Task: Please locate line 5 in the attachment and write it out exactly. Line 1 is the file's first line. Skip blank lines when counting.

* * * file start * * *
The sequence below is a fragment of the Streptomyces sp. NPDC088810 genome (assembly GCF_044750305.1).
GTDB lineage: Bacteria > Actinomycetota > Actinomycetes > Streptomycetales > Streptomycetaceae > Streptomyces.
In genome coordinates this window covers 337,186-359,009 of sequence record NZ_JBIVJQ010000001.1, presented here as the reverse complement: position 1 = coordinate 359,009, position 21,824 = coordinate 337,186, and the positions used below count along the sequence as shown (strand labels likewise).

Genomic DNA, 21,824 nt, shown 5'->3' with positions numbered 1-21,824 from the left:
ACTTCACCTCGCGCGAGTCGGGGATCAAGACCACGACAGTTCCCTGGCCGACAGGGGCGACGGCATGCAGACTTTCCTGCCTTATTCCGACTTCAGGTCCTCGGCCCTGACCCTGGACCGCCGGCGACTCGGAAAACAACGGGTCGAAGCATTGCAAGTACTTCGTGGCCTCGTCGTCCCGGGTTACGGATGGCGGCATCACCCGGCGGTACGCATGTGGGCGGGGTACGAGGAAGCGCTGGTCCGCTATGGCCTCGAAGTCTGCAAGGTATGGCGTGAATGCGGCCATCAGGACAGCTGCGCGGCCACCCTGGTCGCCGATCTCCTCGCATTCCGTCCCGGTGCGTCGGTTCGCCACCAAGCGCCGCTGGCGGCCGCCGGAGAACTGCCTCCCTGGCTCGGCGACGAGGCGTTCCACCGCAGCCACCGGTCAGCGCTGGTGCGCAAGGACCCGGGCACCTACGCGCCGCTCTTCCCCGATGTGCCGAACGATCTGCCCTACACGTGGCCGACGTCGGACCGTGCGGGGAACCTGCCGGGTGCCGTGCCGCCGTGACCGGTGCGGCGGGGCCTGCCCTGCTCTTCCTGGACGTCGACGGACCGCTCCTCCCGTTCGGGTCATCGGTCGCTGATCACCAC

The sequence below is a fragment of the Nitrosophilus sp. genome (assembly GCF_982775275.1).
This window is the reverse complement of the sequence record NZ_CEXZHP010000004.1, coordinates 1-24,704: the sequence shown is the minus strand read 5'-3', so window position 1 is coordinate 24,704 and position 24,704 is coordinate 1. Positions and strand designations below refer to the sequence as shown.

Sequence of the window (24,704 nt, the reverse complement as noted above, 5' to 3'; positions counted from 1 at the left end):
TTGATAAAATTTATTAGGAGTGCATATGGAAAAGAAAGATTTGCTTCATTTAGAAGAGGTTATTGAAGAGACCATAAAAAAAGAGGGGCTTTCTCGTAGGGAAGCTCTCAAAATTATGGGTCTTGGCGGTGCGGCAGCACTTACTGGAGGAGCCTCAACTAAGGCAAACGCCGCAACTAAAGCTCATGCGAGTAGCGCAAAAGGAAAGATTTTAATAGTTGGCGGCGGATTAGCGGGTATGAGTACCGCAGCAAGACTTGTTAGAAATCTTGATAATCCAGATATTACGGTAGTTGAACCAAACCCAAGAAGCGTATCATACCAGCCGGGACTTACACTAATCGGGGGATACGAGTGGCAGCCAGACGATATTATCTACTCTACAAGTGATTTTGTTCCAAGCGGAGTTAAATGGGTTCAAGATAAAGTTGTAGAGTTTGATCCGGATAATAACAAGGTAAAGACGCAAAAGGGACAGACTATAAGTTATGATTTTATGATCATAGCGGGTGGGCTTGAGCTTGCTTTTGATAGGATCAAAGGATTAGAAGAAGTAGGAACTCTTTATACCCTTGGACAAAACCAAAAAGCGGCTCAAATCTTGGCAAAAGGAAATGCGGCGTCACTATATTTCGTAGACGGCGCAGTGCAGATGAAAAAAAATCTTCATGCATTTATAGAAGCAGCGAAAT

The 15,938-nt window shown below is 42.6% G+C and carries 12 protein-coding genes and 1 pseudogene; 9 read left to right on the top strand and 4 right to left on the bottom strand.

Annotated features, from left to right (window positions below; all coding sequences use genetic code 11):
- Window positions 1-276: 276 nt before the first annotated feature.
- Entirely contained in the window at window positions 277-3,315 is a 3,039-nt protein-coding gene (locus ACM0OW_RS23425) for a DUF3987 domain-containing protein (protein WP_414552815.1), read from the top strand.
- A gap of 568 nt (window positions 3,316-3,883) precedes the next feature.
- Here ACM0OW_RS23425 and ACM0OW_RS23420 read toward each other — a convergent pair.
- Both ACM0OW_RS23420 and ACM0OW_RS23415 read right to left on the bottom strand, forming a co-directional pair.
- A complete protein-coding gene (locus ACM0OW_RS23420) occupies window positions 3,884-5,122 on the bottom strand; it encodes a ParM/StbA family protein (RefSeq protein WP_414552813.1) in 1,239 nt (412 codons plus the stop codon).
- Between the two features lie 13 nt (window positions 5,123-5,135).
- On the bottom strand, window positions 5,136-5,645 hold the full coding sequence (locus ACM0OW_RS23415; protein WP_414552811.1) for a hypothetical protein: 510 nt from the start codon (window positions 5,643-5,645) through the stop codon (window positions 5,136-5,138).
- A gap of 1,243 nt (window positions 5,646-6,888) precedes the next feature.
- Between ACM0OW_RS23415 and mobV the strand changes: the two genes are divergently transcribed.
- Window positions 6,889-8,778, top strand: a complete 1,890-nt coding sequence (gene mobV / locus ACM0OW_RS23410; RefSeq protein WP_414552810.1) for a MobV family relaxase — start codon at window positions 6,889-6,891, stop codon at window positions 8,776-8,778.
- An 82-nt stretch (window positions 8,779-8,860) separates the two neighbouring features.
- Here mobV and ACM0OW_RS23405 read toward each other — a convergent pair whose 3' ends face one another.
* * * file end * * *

ACTTCACCTCGCGCGAGTCGGGGATCAAGACCACGACAGTTCCCTGGCCGACAGGGGCGACGGCATGCAGACTTTCCTGCCTTATTCCGACTTCAGGTCCTCGGCCCTGACCCTGGACCGCCGGCGACTCGGAAAACAACGGGTCGAAGCATTGCAAGTACTTCGTGGCCTCGTCGTCCCGGGTTACGGATGGCGGCATCACCCGGCGGTACGCATGTGGGCGGGGTACGAGGAAGCGCTGGTCCGCTATGGCCTCGAAGTCTGCAAGGTATGGCGTGAATGCGGCCATCAGGACAGCTGCGCGGCCACCCTGGTCGCCGATCTCCTCGCATTCCGTCCCGGTGCGTCGGTTCGCCACCAAGCGCCGCTGGCGGCCGCCGGAGAACTGCCTCCCTGGCTCGGCGACGAGGCGTTCCACCGCAGCCACCGGTCAGCGCTGGTGCGCAAGGACCCGGGCACCTACGCGCCGCTCTTCCCCGATGTGCCGAACGATCTGCCCTACACGTGGCCGACGTCGGACCGTGCGGGGAACCTGCCGGGTGCCGTGCCGCCGTGACCGGTGCGGCGGGGCCTGCCCTGCTCTTCCTGGACGTCGACGGACCGCTCCTCCCGTTCGGGTCATCGGTCGCTGATCACCAC